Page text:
to the unremitting rain.

. . . . .

Suddenly the door burst open, and my friend appeared, transfigured
and frantic.

"Get up!" he cried, waving his hands wildly. "Get up! We're in the
wrong town! We're not in Mechlin at all. Mechlin is ten miles,
twenty miles off--God knows what! We're somewhere near Antwerp."

"What!" I cried, leaping from my seat, and sending the furniture flying.
"Then all is well, after all! Poetry only hid her face
for an instant behind a cloud. Positively for a moment I
was feeling depressed because we were in the right town.
But if we are in the wrong town--why, we have our adventure after all!
If we are in the wrong town, we are in the right place."

I rushed out into the rain, and my friend followed me somewhat
more grimly. We discovered we were in a town called Lierre,
which seemed to consist chiefly of bankrupt pastry cooks,
who sold lemonade.

"This is the peak of our whole poetic progress!" I cried
enthusiastically. "We must do something, something sacramental
and commemorative! We cannot sacrifice an ox, and it would be
a bore to build a temple. Let us write a poem."

With but slight encouragement, I took out an old envelope
and one of those pencils that turn bright violet in water.
There was plenty of water about, and the violet ran down
the paper, symbolising the rich purple of that romantic hour.
I began, choosing the form of an old French ballade;
it is the easiest because it is the most restricted--

"Can Man to Mount Olympus rise,
And fancy Primrose Hill the scene?
Can a man walk in Paradise
And think he is in Turnham Green?
And could I take you for Malines,
Not knowing the nobler thing you were?
O Pearl of all the plain, and queen,
The lovely city of Lierre.

"Through memory's mist in glimmering guise
Shall shine your streets of sloppy sheen.
And wet shall grow my dreaming eyes,
To think how wet my boots have been
Now if I die or shoot a Dean----"

Here I broke off to ask my friend whether he thought it
expressed a more wild calamity to shoot a Dean or to be a Dean.
But he only turned up his coat collar, and I felt that for him
the muse had folded her wings. I rewrote--

"Now if I die a Rural Dean,
Or rob a bank I do not care,
Or turn a Tory. I have seen
The lovely city of Lierre."

"The next line," I resumed, warming to it; but my friend interrupted me.

"The next line," he said somewhat harshly, "will be a railway line.
We can get back to Mechlin from here, I find, though we
have to change twice. I dare say I should think this jolly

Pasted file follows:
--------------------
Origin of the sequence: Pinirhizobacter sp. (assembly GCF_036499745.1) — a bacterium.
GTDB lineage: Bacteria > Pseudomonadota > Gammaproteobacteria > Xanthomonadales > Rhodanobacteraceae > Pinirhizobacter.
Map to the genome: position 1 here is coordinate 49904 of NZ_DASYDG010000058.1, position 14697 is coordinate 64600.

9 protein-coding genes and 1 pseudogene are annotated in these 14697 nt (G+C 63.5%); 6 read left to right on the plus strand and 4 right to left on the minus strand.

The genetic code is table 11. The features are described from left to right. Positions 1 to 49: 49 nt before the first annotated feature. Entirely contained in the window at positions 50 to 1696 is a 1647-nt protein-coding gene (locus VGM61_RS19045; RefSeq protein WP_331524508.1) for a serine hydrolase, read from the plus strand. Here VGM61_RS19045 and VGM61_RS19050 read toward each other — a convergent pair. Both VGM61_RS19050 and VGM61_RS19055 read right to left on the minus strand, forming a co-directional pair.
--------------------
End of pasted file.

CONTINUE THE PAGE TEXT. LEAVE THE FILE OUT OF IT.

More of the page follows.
romantic but for the weather. Adventure is the champagne
of life, but I prefer my champagne and my adventures dry.
Here is the station."

. . . . .

We did not speak again until we had left Lierre, in its sacred
cloud of rain, and were coming to Mechlin, under a clearer sky,
that even made one think of stars. Then I leant forward and said
to my friend in a low voice--"I have found out everything.
We have come to the wrong star."

He stared his query, and I went on eagerly: "That is what makes life
at once so splendid and so strange. We are in the wrong world.
When I thought that was the right town, it bored me; when I knew it
was wrong, I was happy. So the false optimism, the modern happiness,
tires us because it tells us we fit into this world. The true
happiness is that we don't fit. We come from somewhere else.
We have lost our way."

He silently nodded, staring out of the window, but whether I had impressed
or only fatigued him I could not tell. "This," I added, "is suggested
in the last verse of a fine poem you have grossly neglected--

"'Happy is he and more than wise
Who sees with wondering eyes and clean
The world through all the grey disguise
Of sleep and custom in between.
Yes; we may pass the heavenly screen,
But shall we know when we are there?
Who know not what these dead stones mean,
The lovely city of Lierre.'"

Here the train stopped abruptly. And from Mechlin church steeple
we heard the half-chime: and Joris broke silence with "No bally
HORS D'OEUVRES for me: I shall get on to something solid at once."


Prince, wide your Empire spreads, I ween,
Yet happier is that moistened Mayor,
Who drinks her cognac far from fine,
The lovely city of Lierre.